pocket veto

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Related to pocket veto: Signing statement
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  • noun

Words related to pocket veto

indirect veto of legislation by refusing to sign it

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References in periodicals archive ?
Congress, President Calderon on same page on ending pocket veto
A pocket veto, as you know, is essentially putting it in your pocket and not taking any action whatsoever.
President Vicente Fox has made very little use of the pocket veto.
This article will first discuss the basis for the pocket veto and its relationship with the regular veto.
Waiting until the last possible day before a pocket veto would have gone into effect, Republican Gov.
The IRS does not have the power to pocket veto our application.
A pocket veto can be accomplished if Congress is no longer in session and the President does not sign the bill within the 10-day time limit.
Yet in pocket vetoing the bill, he also did something that, under the terms of the pocket veto power described in the Constitution, is impossible: he returned the pocket vetoed bill to the clerk of the House of Representatives.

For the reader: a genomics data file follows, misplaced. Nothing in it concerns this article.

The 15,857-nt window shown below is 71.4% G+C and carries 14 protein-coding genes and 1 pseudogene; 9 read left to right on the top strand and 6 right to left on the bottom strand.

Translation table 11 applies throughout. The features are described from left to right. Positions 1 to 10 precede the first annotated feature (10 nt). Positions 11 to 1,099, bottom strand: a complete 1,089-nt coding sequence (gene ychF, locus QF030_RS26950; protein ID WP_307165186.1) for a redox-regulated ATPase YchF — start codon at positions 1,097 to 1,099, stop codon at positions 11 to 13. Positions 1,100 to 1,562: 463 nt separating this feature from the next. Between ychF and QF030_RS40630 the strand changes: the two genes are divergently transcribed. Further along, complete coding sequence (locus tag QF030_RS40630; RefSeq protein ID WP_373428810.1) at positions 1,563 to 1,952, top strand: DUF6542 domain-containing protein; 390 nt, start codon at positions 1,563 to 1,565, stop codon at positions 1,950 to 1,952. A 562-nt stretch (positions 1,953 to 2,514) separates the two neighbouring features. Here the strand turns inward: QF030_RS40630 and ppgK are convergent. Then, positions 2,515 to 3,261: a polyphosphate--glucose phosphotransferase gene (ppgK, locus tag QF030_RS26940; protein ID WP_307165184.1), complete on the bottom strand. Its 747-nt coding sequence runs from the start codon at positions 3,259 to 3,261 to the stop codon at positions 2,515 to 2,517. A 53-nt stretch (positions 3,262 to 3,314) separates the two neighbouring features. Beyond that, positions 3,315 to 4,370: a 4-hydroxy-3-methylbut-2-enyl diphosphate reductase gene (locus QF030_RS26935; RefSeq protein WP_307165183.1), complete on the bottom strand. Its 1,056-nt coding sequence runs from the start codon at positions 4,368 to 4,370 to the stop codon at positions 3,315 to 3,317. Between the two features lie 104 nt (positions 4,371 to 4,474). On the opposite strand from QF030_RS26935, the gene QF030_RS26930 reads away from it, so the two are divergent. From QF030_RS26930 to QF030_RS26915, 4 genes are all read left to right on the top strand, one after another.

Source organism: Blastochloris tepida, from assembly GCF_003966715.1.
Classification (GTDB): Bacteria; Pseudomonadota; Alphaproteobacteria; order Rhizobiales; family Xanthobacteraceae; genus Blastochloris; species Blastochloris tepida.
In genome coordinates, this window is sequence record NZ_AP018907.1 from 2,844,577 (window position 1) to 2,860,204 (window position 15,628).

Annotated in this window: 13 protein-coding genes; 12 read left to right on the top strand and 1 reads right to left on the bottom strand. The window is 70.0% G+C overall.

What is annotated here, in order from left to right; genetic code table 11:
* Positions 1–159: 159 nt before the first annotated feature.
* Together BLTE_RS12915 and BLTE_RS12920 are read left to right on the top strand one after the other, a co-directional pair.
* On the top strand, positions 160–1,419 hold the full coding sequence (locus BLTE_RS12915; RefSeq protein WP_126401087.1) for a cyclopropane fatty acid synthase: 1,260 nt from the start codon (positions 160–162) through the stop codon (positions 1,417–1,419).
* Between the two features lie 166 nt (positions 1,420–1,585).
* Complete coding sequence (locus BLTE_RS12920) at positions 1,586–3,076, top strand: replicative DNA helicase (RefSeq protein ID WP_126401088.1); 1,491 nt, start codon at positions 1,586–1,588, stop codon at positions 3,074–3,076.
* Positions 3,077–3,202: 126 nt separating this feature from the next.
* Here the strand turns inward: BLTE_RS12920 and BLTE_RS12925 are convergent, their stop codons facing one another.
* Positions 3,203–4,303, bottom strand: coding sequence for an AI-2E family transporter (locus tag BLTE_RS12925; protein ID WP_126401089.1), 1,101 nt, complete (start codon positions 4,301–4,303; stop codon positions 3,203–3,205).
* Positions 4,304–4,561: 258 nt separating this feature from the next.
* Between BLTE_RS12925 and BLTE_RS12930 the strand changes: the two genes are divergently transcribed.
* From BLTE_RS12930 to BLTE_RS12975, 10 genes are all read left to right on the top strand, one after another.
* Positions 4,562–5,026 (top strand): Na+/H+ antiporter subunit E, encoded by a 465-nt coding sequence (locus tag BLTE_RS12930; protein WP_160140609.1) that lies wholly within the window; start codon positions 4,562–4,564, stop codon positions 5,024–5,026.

The amendments promoted by Calderon include measures proclaiming the right to food (SourceMex, May 11, 2011) and the elimination of the pocket veto (SourceMex, Aug.
A pocket veto can occur when the Legislature approves a bill at the end of a legislative year.
Zavodnyik seems unaware that in regard to colonial Virginia, at least, the requirement of a suspending clause meant that the Privy Council exercised not merely an absolute veto power, but the presumption of a pocket veto unless the Council took the affirmative step of allowing the legislation to take effect.
The term pocket veto comes from politics, where a pocket veto is the indirect rejection of a bill by the president of the United States.
It became law the third time around by virtue of the pocket veto.
Williams opted not to sign the bill, a pocket veto, in anticipation of a future compromise measure to include a "conscience clause," which would exempt religious institutions, District officials said.
What's more, since it is true, as Ackerman shrewdly observes, that the impeachment action of the House occurred during the 105th Congress--which has since gone out of existence--the President may pocket veto the impeachment, even if the Senate votes to convict.